Nobody really wants to know what will happen when they die. It’s scary to think about but it’s important, and more relevant the older you are.
What if you were no longer in the picture, and your hard-earned assets were distributed in a way that you strongly disagreed with?
What if you become unwell or unable to make decisions about your estate?
What if your family had to fight in court, or against each other, to receive what they believed was rightfully theirs?
It doesn’t bear thinking about, but it certainly happens.
A surprisingly high number of people in their 60’s don’t have a will.
Maybe you’ve already written your will and you think you don’t need to consider it any further? If so, don’t stop reading; this article is equally as important for you!
Three ways to help reduce your family’s financial and emotional burden in the event of death
1. Get your will organised now
You could be forgiven for thinking your assets will automatically be divided amongst those you love the most. Maybe you don’t think you have enough assets to even worry about a will?
There are a number of reasons why things might not pan out the way you hoped.
One scenario is a child who divorces (divorces are highest in people aged 50-60, and generally acrimonious).
Imagine you have a $2m estate to leave to your two adult children ($1m each), but one is going through a divorce. If your assets aren’t properly protected, then the divorcing child is likely to lose half their inheritance to their ex-spouse.
And, if your child was being sued, their inheritance would be fair game for creditors.
No one dreams for their life-long assets to end up with strangers.
These are just two of multiple situations that can change your will’s outcome. Also critical is assigning Power of Attorney to someone who can carry out your financial wishes or pay bills, should you become incapacitated. Similarly, documents like an Advance Care Directive allow another person to make medical decisions if you’re unable to.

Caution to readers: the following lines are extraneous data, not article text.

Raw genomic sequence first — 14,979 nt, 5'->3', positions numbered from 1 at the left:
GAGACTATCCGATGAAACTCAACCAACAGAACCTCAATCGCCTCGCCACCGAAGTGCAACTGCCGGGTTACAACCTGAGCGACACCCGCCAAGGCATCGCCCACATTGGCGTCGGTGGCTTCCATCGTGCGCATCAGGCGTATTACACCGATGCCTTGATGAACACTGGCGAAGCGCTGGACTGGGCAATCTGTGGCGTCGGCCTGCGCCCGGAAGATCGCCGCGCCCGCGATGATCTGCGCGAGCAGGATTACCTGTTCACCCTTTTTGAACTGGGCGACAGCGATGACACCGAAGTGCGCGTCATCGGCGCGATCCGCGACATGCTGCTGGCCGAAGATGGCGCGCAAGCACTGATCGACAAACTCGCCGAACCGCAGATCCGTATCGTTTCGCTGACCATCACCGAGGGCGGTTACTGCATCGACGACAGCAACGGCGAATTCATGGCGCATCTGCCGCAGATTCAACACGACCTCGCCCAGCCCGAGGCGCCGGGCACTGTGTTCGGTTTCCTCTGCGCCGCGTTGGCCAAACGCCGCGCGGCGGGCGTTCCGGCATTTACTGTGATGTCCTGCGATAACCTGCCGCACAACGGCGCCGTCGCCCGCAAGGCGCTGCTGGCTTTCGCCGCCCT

2. Seriously consider your options
In Australia, will kits can be bought online for under $100 or set up free through The Public Trustee.
With will kits, you can write your own will, but it’s really just about asset division – a child divorcing or being sued will still create problems, possibly requiring legal action to fight for assets.
While free initially, The Public Trustee is likely to charge around 2-3 per cent of the estate’s value after settlement. On a $5m estate, that’s around $150k in fees before the beneficiaries are paid. They also can be slow to settle, which means beneficiaries are kept waiting.
Using professional services to construct your will properly will help provide for unforeseen eventualities and keep your assets protected. A financial adviser can inform you of trust vehicles, such as a Testamentary Trust, where money can sit, untouchable, until a divorce or court case is settled.
Check with your financial adviser – they may provide free estate planning advice before referring you to a lawyer to draw up the paperwork (at a one-off cost of around $2,000).
3. Review your will regularly to ensure it’s current and up-to-date
Finally, don’t forget that the only constant in life is change. Just because you already have a will doesn’t mean it’s going to exactly carry out your wishes, should you pass away tomorrow. Divorces, marriages, deaths, de facto relationships, grandchildren and changes in location and wealth (to name a few) can all alter your view on how you want your assets distributed.
We recommend reviewing your will every five years, or after significant life changes, to make sure it reflects your current situation, and takes into account any tax changes that might be relevant.